I added zucchini this time (replacement for the mushrooms). I chopped 1/2 of a large zucchini to the same size as the potatoes, and added them with the carrots and leeks. Delicious!
  • 3 or 4 chicken breasts
  • 4 cups chicken stock
  • 1 large yellow onion, cut in half
  • 2 dried bay leaves
  • 1/2 teaspoon whole black peppercorns
  • 1 small bunch fresh thyme
  • 1 rib celery, cut into thirds
  • 2 cup plus 7 tablespoons all-purpose flour
  • 2 1/4 teaspoons salt
  • 2 1/2 sticks plus 7 tablespoons unsalted butter
  • 3 large egg yolks
  • 1 lb. red potatoes, scrubbed and cut into 1/2-inch pieces
  • 2 medium leek, white and light-green parts only, sliced into 1/4-inch-thick rounds and washed
  • 2 medium carrots, peeled and sliced into 1/4-inch-thick rounds
  • 6 ounces button mushrooms, quartered if large (these get left out for Bobby's sake in my pie)
  • 1 1/4 cup milk
  • 2 tablespoons chopped fresh flat-leaf parsley
  • Zest of 1 lemon
  • 1/2 teaspoon freshly ground black pepper
  • 1 tablespoon heavy cream


  1. Combine chicken, chicken stock, yellow onion, bay leaves, peppercorns, 3 thyme sprigs, and celery in a stockpot, and add enough water just to cover the chicken. Bring stock to a boil, reduce heat, and simmer, uncovered, for 1 hour.
  2. Pick enough thyme leaves to make 3 tablespoons. Combine 2 cups flour, 1/2 teaspoon salt, and 2 tablespoon thyme leaves in the bowl of a food processor, and set remaining 2 tablespoons thyme aside. Add 2 1/2 sticks chilled butter cut into small pieces, and pulse until mixture resembles coarse meal. While the food processor is running, add 6 tablespoons ice water and 2 egg yolks, and process until the dough holds together. Divide dough in half and flatten into two discs. Wrap well in plastic wrap; refrigerate at least 1 hour.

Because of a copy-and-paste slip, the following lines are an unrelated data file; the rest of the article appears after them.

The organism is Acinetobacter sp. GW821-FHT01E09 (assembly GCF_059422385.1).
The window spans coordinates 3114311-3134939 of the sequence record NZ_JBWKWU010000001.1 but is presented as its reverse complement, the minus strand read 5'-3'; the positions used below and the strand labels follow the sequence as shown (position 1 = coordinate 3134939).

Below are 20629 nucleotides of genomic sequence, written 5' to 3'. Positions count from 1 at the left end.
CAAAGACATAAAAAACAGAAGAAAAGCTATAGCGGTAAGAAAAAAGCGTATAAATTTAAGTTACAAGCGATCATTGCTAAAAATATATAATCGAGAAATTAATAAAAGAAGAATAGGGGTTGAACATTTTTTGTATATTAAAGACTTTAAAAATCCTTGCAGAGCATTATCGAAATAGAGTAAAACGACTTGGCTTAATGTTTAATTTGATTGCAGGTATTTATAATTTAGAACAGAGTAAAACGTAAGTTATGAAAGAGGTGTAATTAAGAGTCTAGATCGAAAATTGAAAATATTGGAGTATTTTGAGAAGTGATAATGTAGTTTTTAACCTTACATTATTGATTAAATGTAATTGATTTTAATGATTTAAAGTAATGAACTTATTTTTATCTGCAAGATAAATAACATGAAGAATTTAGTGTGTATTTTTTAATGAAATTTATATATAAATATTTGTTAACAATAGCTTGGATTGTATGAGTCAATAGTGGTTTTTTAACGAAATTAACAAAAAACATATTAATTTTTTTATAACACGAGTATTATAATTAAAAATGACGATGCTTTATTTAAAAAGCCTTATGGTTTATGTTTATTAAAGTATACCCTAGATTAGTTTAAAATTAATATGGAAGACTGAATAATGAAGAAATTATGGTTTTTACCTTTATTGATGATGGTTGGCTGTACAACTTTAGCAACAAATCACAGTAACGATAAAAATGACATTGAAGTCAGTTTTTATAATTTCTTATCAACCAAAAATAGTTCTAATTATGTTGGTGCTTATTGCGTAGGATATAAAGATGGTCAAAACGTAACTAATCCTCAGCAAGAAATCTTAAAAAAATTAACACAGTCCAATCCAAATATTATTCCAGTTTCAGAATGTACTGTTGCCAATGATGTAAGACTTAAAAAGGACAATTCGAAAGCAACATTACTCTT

3. Drain chicken, and reserve the stock. Shred the chicken into bite-size strips, and set aside. Strain the stock, and set aside 2 cups. Reserve the remaining stock for another use.
  4. Preheat oven to 375 degrees. Melt the remaining 7 tablespoons of butter in a large saute pan over medium-high heat. Add red potatoes, cook, stirring occasionally, until the potatoes begin to turn golden, 4 to 5 minutes. Add leeks, carrots, and mushrooms, and cook 4 to 5 minutes more. Add the remaining 7 tablespoons flour, and cook, stirring, for 1 minute. Stir in reserved chicken stock and milk, and bring to a simmer. Cook until thick and bubbly, stirring constantly, 2 to 3 minutes. Add reserved chicken pieces, parsley, remaining 2 tablespoons thyme, lemon zest, remaining 2 teaspoons salt, and the ground pepper; transfer to two pie dishes. Set aside.